House Speaker Greg Curtis calls it the plague, or benefit, of "unintended consequences."

And supporters of taxpayer-funded school vouchers for parents who send their child to a private school are a great beneficiary of "unintended consequences."

Curtis, R-Sandy, laid out the hard political facts concerning the voucher issue this past week to his House Republican caucus.

And the bottom line is this: Not only will legislative Republicans do nothing now to try to resolve the voucher issue before citizens vote on one of the voucher bills this coming November, even if voters statewide call for repeal of vouchers at the ballot box, the Legislature may end up not acting on their vote — and a form of vouchers would stay in place.

That's because while some House and Senate districts may heavily vote to repeal vouchers, individual legislators will study how their own constituents voted on the issue. And if, by a narrow margin, an individual legislator's constituents want to keep vouchers — even if overall vouchers fail at the ballot box — don't be looking for such legislators to heed the statewide vote.

Rather, those legislators would act to keep vouchers, because their own constituents voted for them, Curtis explained.

And what can a few votes mean?

Curtis won re-election last November by 20 votes in a Sandy city district that is becoming more moderate.

Yes, admits Curtis, various public opinion polls (including surveys conducted for the Deseret Morning News and KSL-TV by Dan Jones & Associates) may show that most Utahns are opposed to vouchers.

But polls only indicate, in broad terms, people's feelings at a certain time.

"I did a poll in my district just before my election," Curtis told caucus members Wednesday. "And I was down 7 percentage points with seven days to go." He got to work, walking door-to-door and redoubled his get-out-the-vote effort.

And he narrowly won. So, campaigning can make a difference at the ballot box. And there may be millions of dollars spent by both pro- and anti-voucher advocates before the November election. Polling now on the issue may have no indication as to which side will win, Curtis points out.

Still, a lover of numbers, Curtis said he worked out the following scenario: Assume that in 38 of the 75 House districts vouchers win at the ballot box, 51 percent to 49 percent. Then assume that in the other 37 House districts vouchers lose 60 percent to 40 percent.

Statewide, vouchers would lose 58 percent to 42 percent. But what are legislators supposed to do? Curtis asks.

"Candidly, am I supposed to care how your constituents voted? Or am I supposed to represent my own constituents — where in 38 districts (a majority) voters wanted vouchers" — even if by a narrow margin?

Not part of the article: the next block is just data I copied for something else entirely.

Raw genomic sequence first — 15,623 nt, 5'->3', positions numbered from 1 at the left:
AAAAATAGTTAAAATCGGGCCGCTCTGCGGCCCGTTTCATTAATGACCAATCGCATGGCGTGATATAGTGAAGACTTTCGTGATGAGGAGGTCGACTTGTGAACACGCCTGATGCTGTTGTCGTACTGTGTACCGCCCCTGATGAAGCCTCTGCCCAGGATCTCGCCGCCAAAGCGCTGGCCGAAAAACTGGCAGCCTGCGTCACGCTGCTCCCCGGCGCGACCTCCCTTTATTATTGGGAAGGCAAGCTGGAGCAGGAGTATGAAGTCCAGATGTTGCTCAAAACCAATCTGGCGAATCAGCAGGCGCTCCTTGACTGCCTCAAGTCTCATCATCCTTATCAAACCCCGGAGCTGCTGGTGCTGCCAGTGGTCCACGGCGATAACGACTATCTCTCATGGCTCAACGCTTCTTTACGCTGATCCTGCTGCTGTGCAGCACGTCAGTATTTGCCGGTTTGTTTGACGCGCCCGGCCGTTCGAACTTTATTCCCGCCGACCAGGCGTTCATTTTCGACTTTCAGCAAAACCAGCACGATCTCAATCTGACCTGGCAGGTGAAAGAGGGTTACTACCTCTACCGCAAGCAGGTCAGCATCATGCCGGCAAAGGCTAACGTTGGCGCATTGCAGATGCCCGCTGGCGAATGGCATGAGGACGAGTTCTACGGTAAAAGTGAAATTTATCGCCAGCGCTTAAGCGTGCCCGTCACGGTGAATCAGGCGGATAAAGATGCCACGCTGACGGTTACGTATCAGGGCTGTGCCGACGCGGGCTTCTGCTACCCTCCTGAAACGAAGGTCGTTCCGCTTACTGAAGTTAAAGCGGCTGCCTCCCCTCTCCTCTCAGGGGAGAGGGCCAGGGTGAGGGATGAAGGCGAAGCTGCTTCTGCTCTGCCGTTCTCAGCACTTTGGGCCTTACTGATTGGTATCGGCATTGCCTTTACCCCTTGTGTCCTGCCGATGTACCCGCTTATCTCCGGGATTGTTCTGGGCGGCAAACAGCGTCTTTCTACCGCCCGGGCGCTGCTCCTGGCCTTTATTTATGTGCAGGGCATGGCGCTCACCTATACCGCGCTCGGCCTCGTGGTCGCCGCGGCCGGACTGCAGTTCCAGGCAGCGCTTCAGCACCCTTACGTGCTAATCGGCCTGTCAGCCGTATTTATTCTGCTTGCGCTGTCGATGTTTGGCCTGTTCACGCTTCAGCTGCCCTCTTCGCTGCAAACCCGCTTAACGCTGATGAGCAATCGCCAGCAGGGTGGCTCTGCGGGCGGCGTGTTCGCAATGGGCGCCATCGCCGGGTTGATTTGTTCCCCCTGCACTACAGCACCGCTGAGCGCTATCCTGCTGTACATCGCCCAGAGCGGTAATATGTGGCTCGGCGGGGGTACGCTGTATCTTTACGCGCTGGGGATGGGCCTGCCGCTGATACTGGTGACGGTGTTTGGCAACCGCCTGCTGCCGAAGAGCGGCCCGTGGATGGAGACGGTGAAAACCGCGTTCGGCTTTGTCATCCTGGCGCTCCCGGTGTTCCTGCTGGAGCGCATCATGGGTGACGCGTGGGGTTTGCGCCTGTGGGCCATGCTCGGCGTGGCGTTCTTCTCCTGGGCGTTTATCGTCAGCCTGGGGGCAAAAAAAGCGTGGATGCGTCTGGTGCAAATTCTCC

With such an argument, Curtis, a voucher supporter, is clearly laying the political groundwork for conservative legislators to refuse to repeal vouchers, even if statewide citizens vote vouchers down.

"I imagine that after" the November vote, individual legislators will be studying "how their constituents voted" on the controversial voucher issue, Curtis said.

Curtis added that lawmakers shouldn't expect the Utah State School Board to implement voucher rules — as ordered by the Legislature last general session. That's because the first — and main — voucher bill, HB148, is the subject of the citizen referendum. And by law, HB148 is put on hold until the vote.

But the second voucher bill adopted by legislators, HB174, passed by a two-thirds majority and can't be subject to referendum. (Curtis said anyone who claims legislators foresaw the two-bill dilemma is guilty of a "blatant lie.")

Attorney General Mark Shurtleff, a Republican, has ordered the School Board (which is separately elected) to implement vouchers as outlined in HB174. But the board has refused, saying it wants some legal questions answered.

"The board is just going to stall," claims Curtis. "Vouchers won't be implemented" under HB174 before the November vote.

Legislative Democrats — who oppose vouchers — have called for Republican Gov. Jon Huntsman Jr. to call a special session so lawmakers can "fix" the two-voucher-bill issue — and clear the way to make sure that, should citizens vote down vouchers this November, the voters' will is followed and vouchers are dead.

But that special session won't happen.

Curtis told his caucus: "There is little the Legislature can, or should, do now. Let the election come. Each of us will look at our own districts' (vote). And then we will decide where to go."

Or more likely, where not to go. It's clearly possible that citizens could vote down vouchers statewide only to see HB174 go forward, and Utahns still have private-school vouchers.

Deseret Morning News political editor Bob Bernick Jr. may be reached by e-mail at